Add new comment

Recommended articles

Acts, Misdemeanors and the Thoughts of the Persian King Medimon Acts, Misdemeanors and the Thoughts of the Persian King Medimon
There is nothing that has not already been done in culture, squeezed or pulled inside out, blown to dust. Classical culture today is made by scum. Those working in the fine arts who make paintings are called artists. Otherwise in the backwaters and marshlands the rest of the artists are lost in search of new and ever surprising methods. They must be earthbound, casual, political, managerial,…
Nick Land – An Experiment in Inhumanism Nick Land – An Experiment in Inhumanism
Nick Land was a British philosopher but is no longer, though he is not dead. The almost neurotic fervor with which he scratched at the scars of reality has seduced more than a few promising academics onto the path of art that offends in its originality. The texts that he has left behind are reliably revolting and boring, and impel us to castrate their categorization as “mere” literature.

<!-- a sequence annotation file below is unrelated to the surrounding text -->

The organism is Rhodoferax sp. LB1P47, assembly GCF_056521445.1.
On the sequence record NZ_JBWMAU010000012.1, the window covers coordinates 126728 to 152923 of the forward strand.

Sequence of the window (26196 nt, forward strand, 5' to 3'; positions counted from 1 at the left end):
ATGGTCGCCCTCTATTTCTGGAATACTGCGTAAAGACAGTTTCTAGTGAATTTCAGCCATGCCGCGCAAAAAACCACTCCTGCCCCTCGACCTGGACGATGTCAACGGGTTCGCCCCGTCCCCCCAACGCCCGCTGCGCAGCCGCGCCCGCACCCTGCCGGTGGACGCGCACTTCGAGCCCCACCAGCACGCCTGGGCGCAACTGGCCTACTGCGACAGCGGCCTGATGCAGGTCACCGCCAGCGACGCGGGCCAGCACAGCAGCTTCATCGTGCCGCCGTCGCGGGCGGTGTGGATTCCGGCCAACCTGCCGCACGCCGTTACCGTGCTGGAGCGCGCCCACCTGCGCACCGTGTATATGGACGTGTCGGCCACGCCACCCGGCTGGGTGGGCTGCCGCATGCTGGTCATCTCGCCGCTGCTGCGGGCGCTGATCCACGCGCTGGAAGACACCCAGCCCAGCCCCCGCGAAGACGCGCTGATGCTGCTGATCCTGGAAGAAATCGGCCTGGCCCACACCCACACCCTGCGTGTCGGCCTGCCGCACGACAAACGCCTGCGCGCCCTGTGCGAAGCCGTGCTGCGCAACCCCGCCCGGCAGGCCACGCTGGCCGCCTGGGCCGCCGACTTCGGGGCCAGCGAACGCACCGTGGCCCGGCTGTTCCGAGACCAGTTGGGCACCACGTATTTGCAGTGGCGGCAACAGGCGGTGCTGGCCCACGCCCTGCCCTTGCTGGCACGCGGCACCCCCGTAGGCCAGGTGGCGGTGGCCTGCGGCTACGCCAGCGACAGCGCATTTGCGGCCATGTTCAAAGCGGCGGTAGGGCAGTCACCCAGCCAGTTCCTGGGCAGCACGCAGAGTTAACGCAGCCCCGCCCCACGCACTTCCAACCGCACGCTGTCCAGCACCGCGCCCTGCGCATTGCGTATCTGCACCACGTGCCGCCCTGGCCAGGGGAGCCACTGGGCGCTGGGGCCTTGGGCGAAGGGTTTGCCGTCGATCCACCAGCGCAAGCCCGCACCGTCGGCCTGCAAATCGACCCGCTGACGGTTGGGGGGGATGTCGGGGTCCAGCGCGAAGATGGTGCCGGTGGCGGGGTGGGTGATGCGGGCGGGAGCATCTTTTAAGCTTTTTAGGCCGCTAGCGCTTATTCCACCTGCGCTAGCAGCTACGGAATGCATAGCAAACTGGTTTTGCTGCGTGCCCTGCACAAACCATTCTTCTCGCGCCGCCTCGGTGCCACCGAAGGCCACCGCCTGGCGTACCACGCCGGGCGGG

Magda Tóthová Magda Tóthová
Borrowing heavily from fairy tales, fables and science fiction, the art of Magda Tóthová revolves around modern utopias and social models and their failures. Her works address personal and social issues, both the private and the political. The stylistic device of personification is central to the social criticism emblematic of her work and to the negotiation of concepts used to construct norms.…
African Vampires in the Age of Globalisation African Vampires in the Age of Globalisation
"In Cameroon, rumours abound of zombie-labourers toiling on invisible plantations in an obscure night-time economy."
04.02.2020 10:17
Where to go next?
out - archeology
S.d.Ch, Solitaires and Periphery Culture (a generation born around 1970)
S.d.Ch, Solitaires and Periphery Culture (a generation born around 1970)
Josef Jindrák
Who is S.d.Ch? A person of many interests, active in various fields—literature, theater—known for his comics and collages in the art field. A poet and playwright foremost. A loner by nature and determination, his work doesn’t meet the current trends. He always puts forth personal enunciation, although its inner structure can get very complicated. It’s pleasant that he is a normal person and a…
out - poetry
THC Review and the Condemned Past
THC Review and the Condemned Past
Ivan Mečl
We are the fifth global party! Pítr Dragota and Viki Shock, Fragmenty geniality / Fragments of Charisma, May and June 1997. When Viki came to visit, it was only to show me some drawings and collages. It was only as an afterthought that he showed me the Czech samizdat publication from the late 1990s, THC Review. When he saw how it fascinated me, he panicked and insisted that THAT creation is…